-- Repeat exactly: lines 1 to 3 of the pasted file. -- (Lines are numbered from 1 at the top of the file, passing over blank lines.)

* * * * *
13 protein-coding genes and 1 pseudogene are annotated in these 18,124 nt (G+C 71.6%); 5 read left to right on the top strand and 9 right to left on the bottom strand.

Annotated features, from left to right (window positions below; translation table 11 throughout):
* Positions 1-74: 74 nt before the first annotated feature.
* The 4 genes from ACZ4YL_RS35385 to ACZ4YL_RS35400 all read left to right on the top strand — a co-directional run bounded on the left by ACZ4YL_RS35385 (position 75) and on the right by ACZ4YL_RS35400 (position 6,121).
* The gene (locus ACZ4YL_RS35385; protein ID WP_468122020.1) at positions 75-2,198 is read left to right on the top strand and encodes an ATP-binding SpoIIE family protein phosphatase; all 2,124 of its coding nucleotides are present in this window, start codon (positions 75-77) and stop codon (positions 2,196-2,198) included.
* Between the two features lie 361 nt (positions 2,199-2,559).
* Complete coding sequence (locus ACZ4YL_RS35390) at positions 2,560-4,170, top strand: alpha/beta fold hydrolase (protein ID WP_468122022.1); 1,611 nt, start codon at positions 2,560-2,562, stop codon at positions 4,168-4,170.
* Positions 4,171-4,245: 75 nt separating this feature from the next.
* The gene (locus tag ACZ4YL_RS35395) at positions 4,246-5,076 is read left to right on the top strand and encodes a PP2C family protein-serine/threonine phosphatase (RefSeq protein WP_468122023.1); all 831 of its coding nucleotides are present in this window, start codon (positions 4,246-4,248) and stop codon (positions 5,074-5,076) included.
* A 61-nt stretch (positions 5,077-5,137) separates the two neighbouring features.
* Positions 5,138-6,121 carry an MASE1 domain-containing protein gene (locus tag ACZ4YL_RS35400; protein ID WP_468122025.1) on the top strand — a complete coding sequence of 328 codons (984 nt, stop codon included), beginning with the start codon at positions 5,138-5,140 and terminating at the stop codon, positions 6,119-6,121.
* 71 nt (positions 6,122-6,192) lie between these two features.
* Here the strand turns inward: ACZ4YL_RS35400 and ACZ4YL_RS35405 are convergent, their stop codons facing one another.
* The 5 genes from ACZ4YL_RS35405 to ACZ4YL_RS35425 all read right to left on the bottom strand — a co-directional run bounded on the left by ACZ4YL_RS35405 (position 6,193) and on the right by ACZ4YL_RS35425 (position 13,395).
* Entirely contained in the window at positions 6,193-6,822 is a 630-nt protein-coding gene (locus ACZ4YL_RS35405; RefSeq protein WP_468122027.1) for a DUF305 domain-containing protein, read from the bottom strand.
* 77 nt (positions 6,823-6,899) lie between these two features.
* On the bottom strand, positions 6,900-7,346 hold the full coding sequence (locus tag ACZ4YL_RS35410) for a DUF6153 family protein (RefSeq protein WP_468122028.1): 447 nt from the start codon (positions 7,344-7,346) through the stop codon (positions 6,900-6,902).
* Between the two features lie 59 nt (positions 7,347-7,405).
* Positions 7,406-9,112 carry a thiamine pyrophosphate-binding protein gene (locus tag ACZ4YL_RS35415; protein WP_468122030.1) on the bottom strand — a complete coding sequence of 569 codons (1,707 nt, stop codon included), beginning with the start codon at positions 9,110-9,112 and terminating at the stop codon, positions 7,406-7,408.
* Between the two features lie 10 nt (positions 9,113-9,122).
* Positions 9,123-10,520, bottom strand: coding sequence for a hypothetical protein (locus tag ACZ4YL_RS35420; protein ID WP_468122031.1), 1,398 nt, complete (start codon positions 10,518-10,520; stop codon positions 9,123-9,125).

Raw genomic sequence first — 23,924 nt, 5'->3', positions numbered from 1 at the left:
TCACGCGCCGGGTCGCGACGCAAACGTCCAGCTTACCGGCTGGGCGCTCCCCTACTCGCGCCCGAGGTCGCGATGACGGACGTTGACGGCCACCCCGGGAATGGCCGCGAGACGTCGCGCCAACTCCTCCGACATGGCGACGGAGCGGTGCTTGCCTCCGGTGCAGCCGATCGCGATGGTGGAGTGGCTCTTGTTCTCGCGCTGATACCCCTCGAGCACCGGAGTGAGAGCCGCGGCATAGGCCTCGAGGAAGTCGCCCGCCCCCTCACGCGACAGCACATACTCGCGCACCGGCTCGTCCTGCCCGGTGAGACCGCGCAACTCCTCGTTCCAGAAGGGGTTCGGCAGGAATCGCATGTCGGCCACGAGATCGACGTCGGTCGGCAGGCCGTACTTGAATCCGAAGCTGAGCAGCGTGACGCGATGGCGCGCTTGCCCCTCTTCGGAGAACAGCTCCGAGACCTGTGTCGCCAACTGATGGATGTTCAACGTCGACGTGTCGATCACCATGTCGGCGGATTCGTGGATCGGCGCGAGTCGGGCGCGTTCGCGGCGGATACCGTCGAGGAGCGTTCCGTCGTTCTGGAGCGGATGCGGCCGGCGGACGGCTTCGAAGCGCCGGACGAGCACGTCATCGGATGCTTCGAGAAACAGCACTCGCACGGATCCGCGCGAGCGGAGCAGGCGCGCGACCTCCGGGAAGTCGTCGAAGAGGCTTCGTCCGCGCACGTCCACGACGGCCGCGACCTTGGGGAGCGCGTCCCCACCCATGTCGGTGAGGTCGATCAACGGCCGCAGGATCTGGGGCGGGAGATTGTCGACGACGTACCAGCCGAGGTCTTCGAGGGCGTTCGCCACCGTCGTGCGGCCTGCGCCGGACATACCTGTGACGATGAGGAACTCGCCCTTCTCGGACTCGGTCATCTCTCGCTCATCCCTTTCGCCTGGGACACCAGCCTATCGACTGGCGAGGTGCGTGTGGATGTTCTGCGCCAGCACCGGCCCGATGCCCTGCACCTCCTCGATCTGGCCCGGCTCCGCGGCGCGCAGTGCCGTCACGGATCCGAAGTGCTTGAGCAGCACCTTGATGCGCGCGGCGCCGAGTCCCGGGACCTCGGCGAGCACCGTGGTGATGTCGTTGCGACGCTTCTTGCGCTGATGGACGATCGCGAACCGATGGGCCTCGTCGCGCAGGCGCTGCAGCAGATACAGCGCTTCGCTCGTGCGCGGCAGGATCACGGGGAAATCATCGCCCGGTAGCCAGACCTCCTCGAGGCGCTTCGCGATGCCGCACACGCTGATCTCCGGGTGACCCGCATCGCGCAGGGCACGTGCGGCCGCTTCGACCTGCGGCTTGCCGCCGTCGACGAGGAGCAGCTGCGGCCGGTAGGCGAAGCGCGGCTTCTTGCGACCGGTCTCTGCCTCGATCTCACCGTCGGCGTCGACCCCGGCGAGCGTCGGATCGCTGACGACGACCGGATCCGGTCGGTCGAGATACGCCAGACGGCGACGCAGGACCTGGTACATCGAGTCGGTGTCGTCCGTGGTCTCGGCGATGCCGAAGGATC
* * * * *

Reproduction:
13 protein-coding genes and 1 pseudogene are annotated in these 18,124 nt (G+C 71.6%); 5 read left to right on the top strand and 9 right to left on the bottom strand.

Annotated features, from left to right (window positions below; translation table 11 throughout):
* Positions 1-74: 74 nt before the first annotated feature.